th a trap of our own making will be deemed, in the ministerial cant, an infamous, atrocious, and nefarious crime. A colonist, murmured a Boston man who had dipped into Grenville's pamphlet, a colonist cannot make a horse-shoe or a hob-nail, but some ironmonger of Britain shall chap. XIV.} 1765. June. bawl that he is robbed by the American republican. Yes, they are even stupid enough, it was said in the town of Providence, to judge it criminal for us to become our own manufacturers. Colden's Corr. Boston Gazette. N. Y. Gazette. Providence Gaz. Lloyd's Conduct, &c. Newport Mercury. We will eat no lamb, promised the multitude, seeking to retaliate; we will wear no mourning at funerals. We will none of us import British goods, said the traders in the towns. The inhabitants of North Carolina set up looms for weaving their own clothes, and South Carolina was ready to follow the example. The people, wrote the LieutenantGover-nor Sharpe, of Maryland, will go on upon manufact
Gayarre Hist (search for this): chapter 14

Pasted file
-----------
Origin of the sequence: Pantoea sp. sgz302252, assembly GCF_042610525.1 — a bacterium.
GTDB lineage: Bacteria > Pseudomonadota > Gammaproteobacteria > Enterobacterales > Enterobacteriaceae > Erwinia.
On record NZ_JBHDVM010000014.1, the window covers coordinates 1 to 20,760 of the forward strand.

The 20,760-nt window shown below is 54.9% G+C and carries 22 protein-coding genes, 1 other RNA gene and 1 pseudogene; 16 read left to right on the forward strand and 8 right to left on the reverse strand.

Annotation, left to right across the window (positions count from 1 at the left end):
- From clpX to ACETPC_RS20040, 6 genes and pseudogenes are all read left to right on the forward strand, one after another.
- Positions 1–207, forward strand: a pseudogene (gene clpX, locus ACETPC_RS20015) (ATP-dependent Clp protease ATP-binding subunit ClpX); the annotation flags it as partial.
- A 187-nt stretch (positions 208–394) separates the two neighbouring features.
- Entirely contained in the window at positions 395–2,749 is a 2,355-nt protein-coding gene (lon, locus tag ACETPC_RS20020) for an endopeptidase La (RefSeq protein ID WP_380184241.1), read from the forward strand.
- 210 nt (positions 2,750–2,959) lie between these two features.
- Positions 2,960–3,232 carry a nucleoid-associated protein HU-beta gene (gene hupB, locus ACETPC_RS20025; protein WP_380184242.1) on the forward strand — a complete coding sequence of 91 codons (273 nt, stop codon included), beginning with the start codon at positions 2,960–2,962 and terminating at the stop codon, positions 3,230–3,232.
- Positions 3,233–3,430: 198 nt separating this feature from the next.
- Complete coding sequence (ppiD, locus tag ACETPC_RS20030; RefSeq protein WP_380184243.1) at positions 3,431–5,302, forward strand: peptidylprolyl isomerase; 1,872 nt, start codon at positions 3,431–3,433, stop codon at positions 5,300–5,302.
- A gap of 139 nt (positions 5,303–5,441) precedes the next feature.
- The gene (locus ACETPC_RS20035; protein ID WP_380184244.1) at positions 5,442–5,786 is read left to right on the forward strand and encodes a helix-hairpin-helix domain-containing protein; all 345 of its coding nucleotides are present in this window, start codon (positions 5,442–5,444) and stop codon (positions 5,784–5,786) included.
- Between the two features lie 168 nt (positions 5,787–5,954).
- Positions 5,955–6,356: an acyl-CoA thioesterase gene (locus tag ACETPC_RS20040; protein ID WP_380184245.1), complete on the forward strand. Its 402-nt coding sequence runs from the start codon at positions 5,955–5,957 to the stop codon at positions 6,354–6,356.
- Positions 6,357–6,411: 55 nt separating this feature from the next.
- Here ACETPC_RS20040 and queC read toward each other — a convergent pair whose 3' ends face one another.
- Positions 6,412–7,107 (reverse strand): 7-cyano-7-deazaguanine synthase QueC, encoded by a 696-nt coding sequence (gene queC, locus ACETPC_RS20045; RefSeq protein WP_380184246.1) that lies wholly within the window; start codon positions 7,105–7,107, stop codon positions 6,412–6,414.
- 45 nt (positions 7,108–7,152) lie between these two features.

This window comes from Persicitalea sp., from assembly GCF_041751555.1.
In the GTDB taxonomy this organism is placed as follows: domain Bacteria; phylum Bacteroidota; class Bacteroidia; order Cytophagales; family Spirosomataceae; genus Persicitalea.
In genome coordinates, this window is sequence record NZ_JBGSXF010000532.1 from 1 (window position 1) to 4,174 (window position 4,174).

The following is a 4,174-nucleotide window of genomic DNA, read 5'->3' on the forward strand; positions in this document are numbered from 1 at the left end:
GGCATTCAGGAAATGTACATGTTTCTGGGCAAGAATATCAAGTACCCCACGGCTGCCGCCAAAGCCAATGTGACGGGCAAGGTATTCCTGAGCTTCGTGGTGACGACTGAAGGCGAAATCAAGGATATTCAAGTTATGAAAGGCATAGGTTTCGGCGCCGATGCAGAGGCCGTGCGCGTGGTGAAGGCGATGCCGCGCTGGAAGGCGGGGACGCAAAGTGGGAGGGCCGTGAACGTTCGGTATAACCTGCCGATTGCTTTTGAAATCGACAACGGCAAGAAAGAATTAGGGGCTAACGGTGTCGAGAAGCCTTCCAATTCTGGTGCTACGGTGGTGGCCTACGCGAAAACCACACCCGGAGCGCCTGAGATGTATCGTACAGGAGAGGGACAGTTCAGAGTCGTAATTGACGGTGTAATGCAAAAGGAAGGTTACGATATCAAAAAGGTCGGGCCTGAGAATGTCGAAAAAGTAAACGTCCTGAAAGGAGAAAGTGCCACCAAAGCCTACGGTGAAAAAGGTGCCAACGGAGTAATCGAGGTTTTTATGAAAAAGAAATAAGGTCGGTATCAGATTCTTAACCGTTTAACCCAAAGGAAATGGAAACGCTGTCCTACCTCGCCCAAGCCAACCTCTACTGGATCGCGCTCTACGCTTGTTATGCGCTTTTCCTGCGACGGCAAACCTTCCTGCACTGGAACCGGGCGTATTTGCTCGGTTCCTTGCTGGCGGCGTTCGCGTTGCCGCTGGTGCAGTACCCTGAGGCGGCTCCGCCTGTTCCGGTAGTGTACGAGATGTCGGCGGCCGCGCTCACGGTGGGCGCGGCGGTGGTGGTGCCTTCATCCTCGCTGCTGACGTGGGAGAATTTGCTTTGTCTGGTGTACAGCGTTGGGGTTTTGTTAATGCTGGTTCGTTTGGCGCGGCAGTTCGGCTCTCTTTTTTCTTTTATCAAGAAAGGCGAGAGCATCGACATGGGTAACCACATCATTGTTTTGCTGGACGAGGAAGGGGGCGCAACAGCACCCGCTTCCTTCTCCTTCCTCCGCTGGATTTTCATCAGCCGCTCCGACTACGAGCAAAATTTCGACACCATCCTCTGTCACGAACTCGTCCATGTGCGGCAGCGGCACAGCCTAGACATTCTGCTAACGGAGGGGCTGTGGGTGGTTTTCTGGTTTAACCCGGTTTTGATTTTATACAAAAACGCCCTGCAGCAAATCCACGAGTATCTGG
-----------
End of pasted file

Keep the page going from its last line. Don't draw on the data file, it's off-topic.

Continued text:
bed, where, overplied by public exertions, he was wasting away with a hectic, those Virginians are men; they are noble spirits. I long to be out—to speak in court against tyranny, words that shall be read after my death. Why, said one of his friends, are not our rights and liberties as boldly asserted by every government in America as by Virginia? * * * Behold, cried another, a whole continent awakened, alarmed, restless, and disaffected. Letter of J. Adams. Boston Gazette. Hutchinson. Hist. III. Every where, from North to South—through the press, in letters, or as they met in private, for counsel, or in groups in the street, the chap. XIV.} 1765. June. Sons of Liberty told their griefs to one another, and planned retaliation or redress. No good reason can be given, observed the more calm among them, why the colonies should not modestly and soberly inquire, what right the parliament of Great Britain has to tax them. We were not sent out to be slaves, they continued, citin